In spring the focus of maintenance should be to ensure that the young trees and shrubs are not being outcompeted by weeds. Over the last few years spring has been a very dry season, and careful attention should be paid to the water requirements of the young trees.
If the area has been mulched correctly, there should be few weeds to deal with. If weeds do occur, hand weeding can be the simplest method but it can be time-consuming. However it can be a good way of involving local communities in caring for the hedge they have recently planted. Pull out grasses, woody plants and herbaceous perennials so that they are uprooted. They should not be cut back or mown, as this encourages growth. Hoeing runs the risk of damaging the roots. Once the area has been weeded, cover with another layer of mulch.
It is very important to fill in any gaps in the soil around the roots and use a foot to firm the new soil.
Grasses and other fast-growing, herbaceous perennials will compete with young hedge plants for moisture, nutrients, space and light. To help the hedge to establish it is important to keep the base of the hedge largely free of weeds for at least five years. Mulching is the most efficient method of keeping weeds under control.
Mulch should be applied immediately after planting, and one application of mulch is usually adequate for a number of years. However the hedge will benefit from being re-mulched in years 2 or 3 and this is best applied early in the year when the ground is moist – but after all weeds have been cleared.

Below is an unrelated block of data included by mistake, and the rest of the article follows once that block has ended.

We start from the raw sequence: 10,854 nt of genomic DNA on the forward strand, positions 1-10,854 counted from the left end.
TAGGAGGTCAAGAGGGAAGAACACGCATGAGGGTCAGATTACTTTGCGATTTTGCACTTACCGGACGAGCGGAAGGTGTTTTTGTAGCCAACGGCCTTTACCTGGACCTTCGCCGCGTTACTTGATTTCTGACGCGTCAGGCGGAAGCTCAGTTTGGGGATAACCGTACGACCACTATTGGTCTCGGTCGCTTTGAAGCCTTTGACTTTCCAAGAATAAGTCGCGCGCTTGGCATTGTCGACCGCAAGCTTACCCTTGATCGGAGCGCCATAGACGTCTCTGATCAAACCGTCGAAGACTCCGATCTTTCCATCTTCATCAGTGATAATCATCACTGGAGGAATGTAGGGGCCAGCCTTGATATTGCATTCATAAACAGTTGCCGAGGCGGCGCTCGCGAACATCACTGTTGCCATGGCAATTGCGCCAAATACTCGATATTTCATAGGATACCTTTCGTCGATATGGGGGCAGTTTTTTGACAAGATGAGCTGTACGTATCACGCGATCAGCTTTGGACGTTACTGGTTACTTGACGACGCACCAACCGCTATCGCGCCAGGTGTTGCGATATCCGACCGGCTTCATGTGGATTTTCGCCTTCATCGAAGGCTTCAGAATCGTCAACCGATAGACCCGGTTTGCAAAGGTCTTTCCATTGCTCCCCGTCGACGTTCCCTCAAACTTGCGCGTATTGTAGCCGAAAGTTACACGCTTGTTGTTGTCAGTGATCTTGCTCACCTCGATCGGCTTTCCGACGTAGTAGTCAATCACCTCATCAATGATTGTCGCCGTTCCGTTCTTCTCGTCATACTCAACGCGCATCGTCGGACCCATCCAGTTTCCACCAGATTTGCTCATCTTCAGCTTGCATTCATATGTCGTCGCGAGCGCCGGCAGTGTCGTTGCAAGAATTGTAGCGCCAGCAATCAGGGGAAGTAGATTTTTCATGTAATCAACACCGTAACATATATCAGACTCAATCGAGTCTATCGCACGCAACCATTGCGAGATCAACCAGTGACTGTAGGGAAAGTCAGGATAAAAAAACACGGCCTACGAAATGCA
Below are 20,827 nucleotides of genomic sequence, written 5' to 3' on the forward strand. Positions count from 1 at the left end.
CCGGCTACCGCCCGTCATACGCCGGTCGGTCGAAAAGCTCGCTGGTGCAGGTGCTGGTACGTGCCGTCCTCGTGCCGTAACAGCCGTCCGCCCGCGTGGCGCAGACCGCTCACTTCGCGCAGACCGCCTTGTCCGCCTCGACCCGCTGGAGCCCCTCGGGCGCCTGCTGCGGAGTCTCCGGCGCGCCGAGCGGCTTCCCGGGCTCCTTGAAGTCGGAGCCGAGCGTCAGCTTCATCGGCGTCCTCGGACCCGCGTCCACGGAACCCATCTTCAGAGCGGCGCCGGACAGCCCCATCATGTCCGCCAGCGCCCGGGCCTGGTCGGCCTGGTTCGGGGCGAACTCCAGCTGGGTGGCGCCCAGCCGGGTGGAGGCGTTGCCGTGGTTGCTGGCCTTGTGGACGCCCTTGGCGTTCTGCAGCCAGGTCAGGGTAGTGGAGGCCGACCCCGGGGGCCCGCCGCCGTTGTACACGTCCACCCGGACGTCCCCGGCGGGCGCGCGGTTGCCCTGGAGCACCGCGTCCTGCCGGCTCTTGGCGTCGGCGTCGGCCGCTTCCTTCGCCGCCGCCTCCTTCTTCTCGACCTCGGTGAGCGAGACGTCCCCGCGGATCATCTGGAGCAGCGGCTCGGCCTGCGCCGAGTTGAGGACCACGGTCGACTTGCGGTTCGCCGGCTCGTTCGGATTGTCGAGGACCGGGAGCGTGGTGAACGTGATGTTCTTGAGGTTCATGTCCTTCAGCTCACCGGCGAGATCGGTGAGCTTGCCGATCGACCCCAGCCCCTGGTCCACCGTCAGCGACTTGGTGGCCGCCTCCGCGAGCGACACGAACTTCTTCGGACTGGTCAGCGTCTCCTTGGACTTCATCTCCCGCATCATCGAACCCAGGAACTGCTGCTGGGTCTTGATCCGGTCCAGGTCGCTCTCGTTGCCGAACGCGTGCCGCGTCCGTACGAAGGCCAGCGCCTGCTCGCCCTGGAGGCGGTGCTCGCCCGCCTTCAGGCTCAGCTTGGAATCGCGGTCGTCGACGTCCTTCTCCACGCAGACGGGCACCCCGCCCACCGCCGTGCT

Mulch should be spread to a depth of 50 – 100mm (2 – 4 inches) and could be:
- Wood chips – although not fresh ones because there is a danger of nitrogen loss from the soil as they degrade.
- Composted bark
- Well-rotted lawn clippings – or grass clippings from the previous cut
- Leaf litter
Plastic mulch mats can also be fitted around trees and shrubs in the event that mulch cannot be obtained. It is important that these plastic mats are secured firmly to the ground and after 5 years they should be removed to avoid littering.
Except in long dry spells, it is rarely necessary to water a newly planted fruit hedge, provided attention is paid to mulching and weeding. If a long dry spell occurs, then water infrequently and heavily, as this allows water to penetrate deeper into the soil. This ensures that the hedge plants' roots don’t grow close to the surface (where they will dry out and potentially lead to death).
Check guards and shelters
- Check tree guards to ensure they are effective (no bark is missing or twigs bitten off) and not rubbing or cutting into the tree.
- If a guard is inadequate or the risk has changed, consider different protection, e.g. a taller tube to protect against deer, or fencing to keep off cows and other animals.
- Repair/replace damaged guards.
- If a guard is damaging the tree, adjust, modify or replace it.
- Remove the guard when there is no longer a risk of damage and clear away any material that has built up inside.